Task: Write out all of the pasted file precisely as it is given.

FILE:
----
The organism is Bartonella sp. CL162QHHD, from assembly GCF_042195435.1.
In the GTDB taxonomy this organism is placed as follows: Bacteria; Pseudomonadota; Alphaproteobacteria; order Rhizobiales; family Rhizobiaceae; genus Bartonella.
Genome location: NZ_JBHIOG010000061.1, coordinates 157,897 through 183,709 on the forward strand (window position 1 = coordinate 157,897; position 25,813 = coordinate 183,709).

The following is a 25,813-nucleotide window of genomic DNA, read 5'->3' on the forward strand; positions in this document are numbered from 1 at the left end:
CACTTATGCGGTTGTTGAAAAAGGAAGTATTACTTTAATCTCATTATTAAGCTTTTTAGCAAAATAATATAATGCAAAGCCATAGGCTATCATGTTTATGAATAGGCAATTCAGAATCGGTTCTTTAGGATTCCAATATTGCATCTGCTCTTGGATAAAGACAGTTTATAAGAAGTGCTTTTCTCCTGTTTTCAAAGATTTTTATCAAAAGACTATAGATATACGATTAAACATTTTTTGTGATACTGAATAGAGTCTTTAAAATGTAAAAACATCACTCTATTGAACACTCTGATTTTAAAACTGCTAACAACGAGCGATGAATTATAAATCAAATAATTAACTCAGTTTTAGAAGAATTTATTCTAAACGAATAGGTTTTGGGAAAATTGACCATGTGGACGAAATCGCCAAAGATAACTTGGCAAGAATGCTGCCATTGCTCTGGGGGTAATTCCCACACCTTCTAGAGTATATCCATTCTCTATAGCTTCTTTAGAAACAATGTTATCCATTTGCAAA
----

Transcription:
The organism is Bartonella sp. CL162QHHD, from assembly GCF_042195435.1.
In the GTDB taxonomy this organism is placed as follows: Bacteria; Pseudomonadota; Alphaproteobacteria; order Rhizobiales; family Rhizobiaceae; genus Bartonella.
Genome location: NZ_JBHIOG010000061.1, coordinates 157,897 through 183,709 on the forward strand (window position 1 = coordinate 157,897; position 25,813 = coordinate 183,709).

The following is a 25,813-nucleotide window of genomic DNA, read 5'->3' on the forward strand; positions in this document are numbered from 1 at the left end:
CACTTATGCGGTTGTTGAAAAAGGAAGTATTACTTTAATCTCATTATTAAGCTTTTTAGCAAAATAATATAATGCAAAGCCATAGGCTATCATGTTTATGAATAGGCAATTCAGAATCGGTTCTTTAGGATTCCAATATTGCATCTGCTCTTGGATAAAGACAGTTTATAAGAAGTGCTTTTCTCCTGTTTTCAAAGATTTTTATCAAAAGACTATAGATATACGATTAAACATTTTTTGTGATACTGAATAGAGTCTTTAAAATGTAAAAACATCACTCTATTGAACACTCTGATTTTAAAACTGCTAACAACGAGCGATGAATTATAAATCAAATAATTAACTCAGTTTTAGAAGAATTTATTCTAAACGAATAGGTTTTGGGAAAATTGACCATGTGGACGAAATCGCCAAAGATAACTTGGCAAGAATGCTGCCATTGCTCTGGGGGTAATTCCCACACCTTCTAGAGTATATCCATTCTCTATAGCTTCTTTAGAAACAATGTTATCCATTTGCAAA